Capita-led recruitment project hamstrung by Army’s ‘antiquated IT system’, MPs told
The MoD and the Army made a number of errors during the troubled project to help meet the Army’s recruitment targets, officials have admitted
Credit: Andrew Matthews/PA Wire/PA Images
The Ministry of Defence and the Army made “bad mistakes” in their handling of an underperforming contract with the outsourcing company Capita to recruit armed forces personnel, MPs have heard.
Errors included insisting that the outsourcer used an “antiquated IT system” to handle recruitment, Lt Gen Tyrone Urch, commander of the Army home command group, told the Public Accounts Committee this week. He added that the Army should not have allowed Capita to use what he called a “centralised call system way of doing business”.
“In hindsight we lost our ability to nurture our candidates, to look after them, and to pay them the attention that they really deserved,” he said.
The Recruiting Partnering Project contract was intended to significantly increase numbers of soldiers and reservists by transforming the Army’s approach to recruitment. Issues uncovered by a recent National Audit Office report included a website that was launched four years late and at triple the planned cost.
Capita has spent £60m more than planned on developing that platform, which the company’s chief executive Jonathan Lewis said it needed to do to allow it to fulfil its contractual obligations.
- Defence secretary hopes to attract cyber experts to Armed Forces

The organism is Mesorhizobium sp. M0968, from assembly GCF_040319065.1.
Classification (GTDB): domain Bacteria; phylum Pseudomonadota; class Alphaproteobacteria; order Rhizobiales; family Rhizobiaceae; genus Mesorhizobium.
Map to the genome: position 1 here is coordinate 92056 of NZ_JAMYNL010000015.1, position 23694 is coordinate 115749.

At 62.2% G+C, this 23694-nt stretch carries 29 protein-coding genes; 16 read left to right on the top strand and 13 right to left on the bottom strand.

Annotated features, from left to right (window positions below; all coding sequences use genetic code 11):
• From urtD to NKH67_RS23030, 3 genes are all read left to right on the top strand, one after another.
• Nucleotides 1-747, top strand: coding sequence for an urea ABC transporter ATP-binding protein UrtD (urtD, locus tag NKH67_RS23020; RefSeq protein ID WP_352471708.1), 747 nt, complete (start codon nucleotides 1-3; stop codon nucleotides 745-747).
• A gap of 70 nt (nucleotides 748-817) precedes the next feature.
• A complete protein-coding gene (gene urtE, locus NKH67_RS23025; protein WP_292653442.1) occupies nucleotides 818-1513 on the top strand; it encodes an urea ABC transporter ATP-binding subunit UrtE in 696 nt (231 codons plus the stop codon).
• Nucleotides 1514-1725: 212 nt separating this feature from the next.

- Government confident Capita will not follow Carillion into disaster
- MoD pledges to ‘put science and technology at the core of our Armed Forces’
Capita will retain the intellectual property rights for the platform. The army will continue to use the platform after the contract ends, paying an “industry standard fee”, Lewis said.
Despite the contract's failings, Lt Gen Urch contended that the contract had not been a failure, because it was still on track to save around £200m and had allowed the Army to return around 900 soldiers who had previously worked in recruitment to the front line.
The contract was initially forecast to save the Army £267m. Ministry of Defence permanent secretary Stephen Lovegrove said the £200m figure represented a “very significant saving”, but conceded: “Has the contract been anywhere near as successful as we’d like? Clearly not.”
He said the MoD was working to adopt an “increasingly mature and sophisticated” approach to outsourcing.
When the committee questioned why Capita had been given such specific instructions on how to run the recruitment – such as specifying the IT system it should use – Lovegrove said he “wouldn’t put this particular contract into the category of a mature and sophisticated one when it was assigned”.
Despite Capita’s failings to date, those giving evidence were insistent that its performance was improving.
Urch predicted that Capita would be recruiting around 60% of the personnel demanded by the contract by the end of this recruitment year in March. He said this should rise to 80% by the end of the next year and that he had a “high degree of confidence that by end of contract we will be recruiting everybody that we need”.
John Swinney tells Holyrood conference that most attackers are ‘exploiting the same basic failings’
As retirement of incumbent looms, UK Statistics Authority must decide whether to change job specs
Postholder will manage a £51m budget
Representatives of UK, US, Canada, Australia, and New Zealand present a united front to face down cyberthreats